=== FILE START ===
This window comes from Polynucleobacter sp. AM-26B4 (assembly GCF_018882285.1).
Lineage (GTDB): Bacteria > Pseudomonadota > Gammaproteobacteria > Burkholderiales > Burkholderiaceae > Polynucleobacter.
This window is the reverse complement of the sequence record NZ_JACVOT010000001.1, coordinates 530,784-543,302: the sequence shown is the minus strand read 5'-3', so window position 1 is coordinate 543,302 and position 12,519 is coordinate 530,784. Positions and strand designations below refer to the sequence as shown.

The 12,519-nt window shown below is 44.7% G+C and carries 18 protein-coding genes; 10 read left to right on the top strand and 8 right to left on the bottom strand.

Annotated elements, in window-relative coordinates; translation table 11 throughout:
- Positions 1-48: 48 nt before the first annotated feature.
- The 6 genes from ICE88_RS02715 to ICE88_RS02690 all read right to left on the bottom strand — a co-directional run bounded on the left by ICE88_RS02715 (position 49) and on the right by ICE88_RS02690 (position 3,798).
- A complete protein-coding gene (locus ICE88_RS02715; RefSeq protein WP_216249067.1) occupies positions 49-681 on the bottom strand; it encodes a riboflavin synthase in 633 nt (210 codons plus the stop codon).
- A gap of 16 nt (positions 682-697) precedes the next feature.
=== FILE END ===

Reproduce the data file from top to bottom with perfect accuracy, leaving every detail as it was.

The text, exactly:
This window comes from Polynucleobacter sp. AM-26B4 (assembly GCF_018882285.1).
Lineage (GTDB): Bacteria > Pseudomonadota > Gammaproteobacteria > Burkholderiales > Burkholderiaceae > Polynucleobacter.
This window is the reverse complement of the sequence record NZ_JACVOT010000001.1, coordinates 530,784-543,302: the sequence shown is the minus strand read 5'-3', so window position 1 is coordinate 543,302 and position 12,519 is coordinate 530,784. Positions and strand designations below refer to the sequence as shown.

The 12,519-nt window shown below is 44.7% G+C and carries 18 protein-coding genes; 10 read left to right on the top strand and 8 right to left on the bottom strand.

Annotated elements, in window-relative coordinates; translation table 11 throughout:
- Positions 1-48: 48 nt before the first annotated feature.
- The 6 genes from ICE88_RS02715 to ICE88_RS02690 all read right to left on the bottom strand — a co-directional run bounded on the left by ICE88_RS02715 (position 49) and on the right by ICE88_RS02690 (position 3,798).
- A complete protein-coding gene (locus ICE88_RS02715; RefSeq protein WP_216249067.1) occupies positions 49-681 on the bottom strand; it encodes a riboflavin synthase in 633 nt (210 codons plus the stop codon).
- A gap of 16 nt (positions 682-697) precedes the next feature.